Monday 27 April 2009

Flodden Folly

The return of the St George's Day special! (Actually played on Saturday at the Abbey Baptist Hall.)

The Battle of Flodden: The 'Professionally trained' Scottish army. lead by James IV vs the English reserves\Northern louts lead by the Earl of Surrey.

Played with Warhammer Ancients at 15mm, with a number of special rules to simulate the conditions. Organised by Matt (who now never wants to paint a 15mm pikeman again in his entire life.).

From Flodden 09

The battle started in fine style with an artillery duel, the Scots firing first with little effect but the English return of fire taking out a couple of guns, and the bounce hitting the troops behind. Likewise in the next round the English took out two more guns, but these were their own! destroyed by misfires. The English got the better of the exchanges, leaving only two Scots guns overlooking the English left.

Realising that it wasn't particularly safe on the hills the Scots started to advance into the marshy vale below [No bounce rule for guns firing into valley]. The English decided to intercept them while the Scots were disorganised crossing the treachrous ground. [Pike Blocks don't get second rank in melee in such conditions]

The Scots Horse advanced to skirmish with the Archers on the far right, but could not break them or circle around them. One transgression from history was the decision to send Dacre and his Cavalry to the Left flank rather than reinforce the right, as we had no idea when Stanley and his flanking reinforcements would arrive. (Retrospectively we probably should of waited a bit longer before committing the horse to either flank)

The Scots left made good speed though the mud and managed to get through it and organised back into a phalanx before the English could engage. The Scots elsewhere weren't so lucky and melees in the mud began and a long battle of attrition began.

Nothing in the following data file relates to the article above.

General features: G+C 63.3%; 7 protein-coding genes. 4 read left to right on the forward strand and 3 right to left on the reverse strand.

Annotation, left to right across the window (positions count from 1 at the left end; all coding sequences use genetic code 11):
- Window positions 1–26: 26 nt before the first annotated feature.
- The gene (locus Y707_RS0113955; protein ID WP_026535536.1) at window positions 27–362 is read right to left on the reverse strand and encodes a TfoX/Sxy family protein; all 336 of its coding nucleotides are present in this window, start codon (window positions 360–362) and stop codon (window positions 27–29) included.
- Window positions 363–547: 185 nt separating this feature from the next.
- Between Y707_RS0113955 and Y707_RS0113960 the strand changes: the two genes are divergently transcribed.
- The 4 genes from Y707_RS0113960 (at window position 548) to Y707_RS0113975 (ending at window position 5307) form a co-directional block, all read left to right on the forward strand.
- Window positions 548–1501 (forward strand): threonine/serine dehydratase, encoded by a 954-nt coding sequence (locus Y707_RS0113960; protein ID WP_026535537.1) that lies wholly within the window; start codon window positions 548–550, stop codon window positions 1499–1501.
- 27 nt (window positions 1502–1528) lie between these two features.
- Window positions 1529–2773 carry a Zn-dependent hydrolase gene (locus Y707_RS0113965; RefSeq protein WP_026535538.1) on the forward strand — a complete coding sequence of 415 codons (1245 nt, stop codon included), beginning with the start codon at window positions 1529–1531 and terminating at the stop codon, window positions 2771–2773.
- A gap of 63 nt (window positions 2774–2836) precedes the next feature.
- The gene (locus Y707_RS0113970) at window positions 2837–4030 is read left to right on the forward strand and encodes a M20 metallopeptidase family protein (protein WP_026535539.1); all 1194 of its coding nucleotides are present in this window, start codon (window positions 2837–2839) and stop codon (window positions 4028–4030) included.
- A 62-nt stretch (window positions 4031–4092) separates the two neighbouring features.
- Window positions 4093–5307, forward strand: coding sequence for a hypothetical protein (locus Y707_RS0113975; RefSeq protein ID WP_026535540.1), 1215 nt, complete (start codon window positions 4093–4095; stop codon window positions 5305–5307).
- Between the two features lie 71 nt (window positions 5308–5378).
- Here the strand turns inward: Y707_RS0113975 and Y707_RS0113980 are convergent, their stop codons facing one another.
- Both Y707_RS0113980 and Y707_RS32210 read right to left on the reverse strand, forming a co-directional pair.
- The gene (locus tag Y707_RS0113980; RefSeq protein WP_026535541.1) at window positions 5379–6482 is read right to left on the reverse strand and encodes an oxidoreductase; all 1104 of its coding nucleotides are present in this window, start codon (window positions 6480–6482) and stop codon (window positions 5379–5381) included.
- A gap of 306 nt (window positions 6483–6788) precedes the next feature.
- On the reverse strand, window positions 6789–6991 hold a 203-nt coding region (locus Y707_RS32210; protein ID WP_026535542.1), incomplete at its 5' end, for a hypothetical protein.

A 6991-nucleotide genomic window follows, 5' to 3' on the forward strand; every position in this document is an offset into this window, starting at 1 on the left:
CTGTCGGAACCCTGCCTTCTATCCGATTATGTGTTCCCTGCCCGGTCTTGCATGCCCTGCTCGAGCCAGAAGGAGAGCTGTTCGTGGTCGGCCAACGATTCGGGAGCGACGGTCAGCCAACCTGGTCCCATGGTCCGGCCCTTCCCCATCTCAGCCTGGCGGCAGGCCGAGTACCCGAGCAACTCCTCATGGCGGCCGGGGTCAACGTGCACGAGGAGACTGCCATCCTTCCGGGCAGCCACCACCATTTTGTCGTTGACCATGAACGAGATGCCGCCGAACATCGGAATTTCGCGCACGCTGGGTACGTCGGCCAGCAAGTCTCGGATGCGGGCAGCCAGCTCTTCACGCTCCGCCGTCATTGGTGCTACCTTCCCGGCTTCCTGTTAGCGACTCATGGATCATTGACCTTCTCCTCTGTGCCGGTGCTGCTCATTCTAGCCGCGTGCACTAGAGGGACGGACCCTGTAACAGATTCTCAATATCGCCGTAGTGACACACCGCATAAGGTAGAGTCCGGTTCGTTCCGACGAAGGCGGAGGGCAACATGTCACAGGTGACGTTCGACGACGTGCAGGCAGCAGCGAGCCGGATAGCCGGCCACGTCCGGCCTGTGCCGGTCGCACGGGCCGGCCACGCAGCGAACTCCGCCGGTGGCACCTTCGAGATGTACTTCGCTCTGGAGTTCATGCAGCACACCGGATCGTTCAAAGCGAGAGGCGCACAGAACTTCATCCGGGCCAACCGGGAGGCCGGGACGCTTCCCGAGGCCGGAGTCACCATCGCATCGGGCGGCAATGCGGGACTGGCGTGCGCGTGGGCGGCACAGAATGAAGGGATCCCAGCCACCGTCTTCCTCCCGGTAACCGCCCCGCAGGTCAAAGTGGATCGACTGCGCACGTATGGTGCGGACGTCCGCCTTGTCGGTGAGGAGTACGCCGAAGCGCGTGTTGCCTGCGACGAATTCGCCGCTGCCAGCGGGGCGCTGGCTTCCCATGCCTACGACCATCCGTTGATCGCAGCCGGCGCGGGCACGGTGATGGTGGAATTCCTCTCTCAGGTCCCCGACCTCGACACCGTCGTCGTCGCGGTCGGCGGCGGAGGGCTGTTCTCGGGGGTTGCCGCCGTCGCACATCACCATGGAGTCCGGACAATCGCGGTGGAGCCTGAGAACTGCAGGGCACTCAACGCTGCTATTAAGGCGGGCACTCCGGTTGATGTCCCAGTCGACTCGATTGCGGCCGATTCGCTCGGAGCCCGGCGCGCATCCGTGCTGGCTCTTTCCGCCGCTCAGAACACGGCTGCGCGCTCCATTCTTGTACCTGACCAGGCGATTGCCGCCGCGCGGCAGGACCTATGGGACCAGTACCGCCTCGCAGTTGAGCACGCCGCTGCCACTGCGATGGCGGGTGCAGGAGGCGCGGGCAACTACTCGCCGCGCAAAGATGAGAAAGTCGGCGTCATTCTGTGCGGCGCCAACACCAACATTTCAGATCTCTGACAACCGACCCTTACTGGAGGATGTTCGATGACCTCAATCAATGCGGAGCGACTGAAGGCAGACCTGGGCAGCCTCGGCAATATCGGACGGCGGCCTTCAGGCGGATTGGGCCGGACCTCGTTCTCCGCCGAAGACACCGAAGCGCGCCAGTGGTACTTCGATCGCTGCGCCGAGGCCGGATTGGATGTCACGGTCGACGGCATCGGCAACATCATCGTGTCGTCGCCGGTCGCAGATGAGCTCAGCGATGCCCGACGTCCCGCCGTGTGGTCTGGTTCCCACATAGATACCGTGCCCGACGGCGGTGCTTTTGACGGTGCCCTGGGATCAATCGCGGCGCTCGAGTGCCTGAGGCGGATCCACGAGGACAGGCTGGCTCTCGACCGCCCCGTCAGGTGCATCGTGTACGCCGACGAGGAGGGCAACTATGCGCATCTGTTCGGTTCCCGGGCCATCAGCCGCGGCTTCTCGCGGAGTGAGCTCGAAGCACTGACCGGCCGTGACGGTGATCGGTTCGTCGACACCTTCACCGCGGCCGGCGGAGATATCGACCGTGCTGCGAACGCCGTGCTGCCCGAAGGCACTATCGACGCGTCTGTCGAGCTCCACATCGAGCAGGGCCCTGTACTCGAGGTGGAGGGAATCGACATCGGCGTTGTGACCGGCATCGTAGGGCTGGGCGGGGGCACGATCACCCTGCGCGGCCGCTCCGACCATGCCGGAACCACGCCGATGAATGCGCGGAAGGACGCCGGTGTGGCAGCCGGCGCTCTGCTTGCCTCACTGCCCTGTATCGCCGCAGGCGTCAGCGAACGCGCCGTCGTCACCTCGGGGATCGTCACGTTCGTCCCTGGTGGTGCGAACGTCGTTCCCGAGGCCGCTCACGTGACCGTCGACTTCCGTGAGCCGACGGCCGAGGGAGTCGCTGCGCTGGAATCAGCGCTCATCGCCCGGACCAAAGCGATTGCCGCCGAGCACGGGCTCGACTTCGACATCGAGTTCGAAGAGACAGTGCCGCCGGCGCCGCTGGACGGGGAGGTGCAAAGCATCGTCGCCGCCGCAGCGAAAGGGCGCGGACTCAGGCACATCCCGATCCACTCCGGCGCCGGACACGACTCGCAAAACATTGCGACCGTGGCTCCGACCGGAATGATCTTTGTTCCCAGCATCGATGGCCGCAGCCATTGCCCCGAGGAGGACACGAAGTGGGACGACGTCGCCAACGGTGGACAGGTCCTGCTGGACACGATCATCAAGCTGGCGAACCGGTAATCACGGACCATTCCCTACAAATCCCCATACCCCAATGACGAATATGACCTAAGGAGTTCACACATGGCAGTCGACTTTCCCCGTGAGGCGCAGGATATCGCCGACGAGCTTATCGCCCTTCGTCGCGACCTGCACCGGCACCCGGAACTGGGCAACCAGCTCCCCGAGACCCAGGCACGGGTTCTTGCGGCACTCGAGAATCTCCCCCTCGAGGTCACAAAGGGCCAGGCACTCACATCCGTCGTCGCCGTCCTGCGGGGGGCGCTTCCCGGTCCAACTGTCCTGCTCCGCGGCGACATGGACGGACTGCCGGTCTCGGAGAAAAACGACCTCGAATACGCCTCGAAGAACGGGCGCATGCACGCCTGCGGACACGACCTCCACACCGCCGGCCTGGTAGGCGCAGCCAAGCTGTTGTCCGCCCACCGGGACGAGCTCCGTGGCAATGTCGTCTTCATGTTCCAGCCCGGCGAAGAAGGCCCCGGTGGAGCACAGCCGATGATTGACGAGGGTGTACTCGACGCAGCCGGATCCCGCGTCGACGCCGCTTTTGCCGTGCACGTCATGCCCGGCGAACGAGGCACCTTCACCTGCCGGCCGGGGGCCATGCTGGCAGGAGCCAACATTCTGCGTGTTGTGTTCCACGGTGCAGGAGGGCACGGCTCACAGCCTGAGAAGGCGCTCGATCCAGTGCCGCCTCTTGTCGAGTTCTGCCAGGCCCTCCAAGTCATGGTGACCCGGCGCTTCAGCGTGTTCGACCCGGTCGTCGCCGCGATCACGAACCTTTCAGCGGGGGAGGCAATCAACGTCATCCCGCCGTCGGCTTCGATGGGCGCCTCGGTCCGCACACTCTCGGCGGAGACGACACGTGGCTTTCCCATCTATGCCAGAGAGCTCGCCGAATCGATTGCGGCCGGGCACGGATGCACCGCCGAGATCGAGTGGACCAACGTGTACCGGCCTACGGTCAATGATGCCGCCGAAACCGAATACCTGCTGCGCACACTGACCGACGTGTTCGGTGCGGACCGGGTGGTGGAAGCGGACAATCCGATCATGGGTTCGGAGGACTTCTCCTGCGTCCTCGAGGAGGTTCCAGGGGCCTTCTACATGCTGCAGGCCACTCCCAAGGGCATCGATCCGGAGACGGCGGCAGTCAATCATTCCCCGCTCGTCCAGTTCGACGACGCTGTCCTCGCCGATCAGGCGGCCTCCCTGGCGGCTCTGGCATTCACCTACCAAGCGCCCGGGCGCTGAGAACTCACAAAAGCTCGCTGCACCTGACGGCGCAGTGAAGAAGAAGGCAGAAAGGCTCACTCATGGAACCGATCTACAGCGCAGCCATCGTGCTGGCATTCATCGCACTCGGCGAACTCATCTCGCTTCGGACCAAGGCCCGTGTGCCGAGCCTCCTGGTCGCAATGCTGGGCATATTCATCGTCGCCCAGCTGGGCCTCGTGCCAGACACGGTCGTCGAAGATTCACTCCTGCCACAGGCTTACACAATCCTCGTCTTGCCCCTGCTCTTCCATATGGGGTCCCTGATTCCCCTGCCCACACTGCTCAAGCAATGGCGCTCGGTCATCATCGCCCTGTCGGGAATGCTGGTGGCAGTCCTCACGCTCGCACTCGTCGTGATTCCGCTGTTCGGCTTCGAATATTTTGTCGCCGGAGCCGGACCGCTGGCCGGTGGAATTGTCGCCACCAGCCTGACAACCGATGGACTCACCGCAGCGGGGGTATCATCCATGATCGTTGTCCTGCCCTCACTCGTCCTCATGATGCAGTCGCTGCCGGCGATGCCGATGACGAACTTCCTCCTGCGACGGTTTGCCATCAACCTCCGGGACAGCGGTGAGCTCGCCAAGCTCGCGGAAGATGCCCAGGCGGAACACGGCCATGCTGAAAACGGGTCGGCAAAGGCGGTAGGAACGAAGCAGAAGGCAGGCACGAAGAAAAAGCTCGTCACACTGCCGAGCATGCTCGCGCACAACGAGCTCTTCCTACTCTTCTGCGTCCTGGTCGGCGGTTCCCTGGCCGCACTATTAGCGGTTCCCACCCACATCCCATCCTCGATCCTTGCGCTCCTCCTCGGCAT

Things started to look very bad for the English as the right started to break and run, but a rally on the hill, as well as throwing the archers into melee, helped stem the flood.

The turning point finally occurred when the Halberders in the centre finally came good and defeated the pike block that King James was attached to. Two failed leadership tests and a successful pursuit leading to his demise\head as a football. (My cameras batteries also died at this point so no decent picture of his fall.)

The left was now under English control, with Stanley's arrival silencing the last of the Scottish cannons and a combined attack from Stanley and Darce's Cavalry taking out the Highlanders, who had previously been shifted out of the marsh.

The right just about held, with the English archers doing well in hand to hand. With the flank turned the Scots decided to withdraw (and the French contingent, who never saw battle, agreed.) So after a bad start the English managed to pull it out of the bag at the very end.

More Photos: Flodden 09

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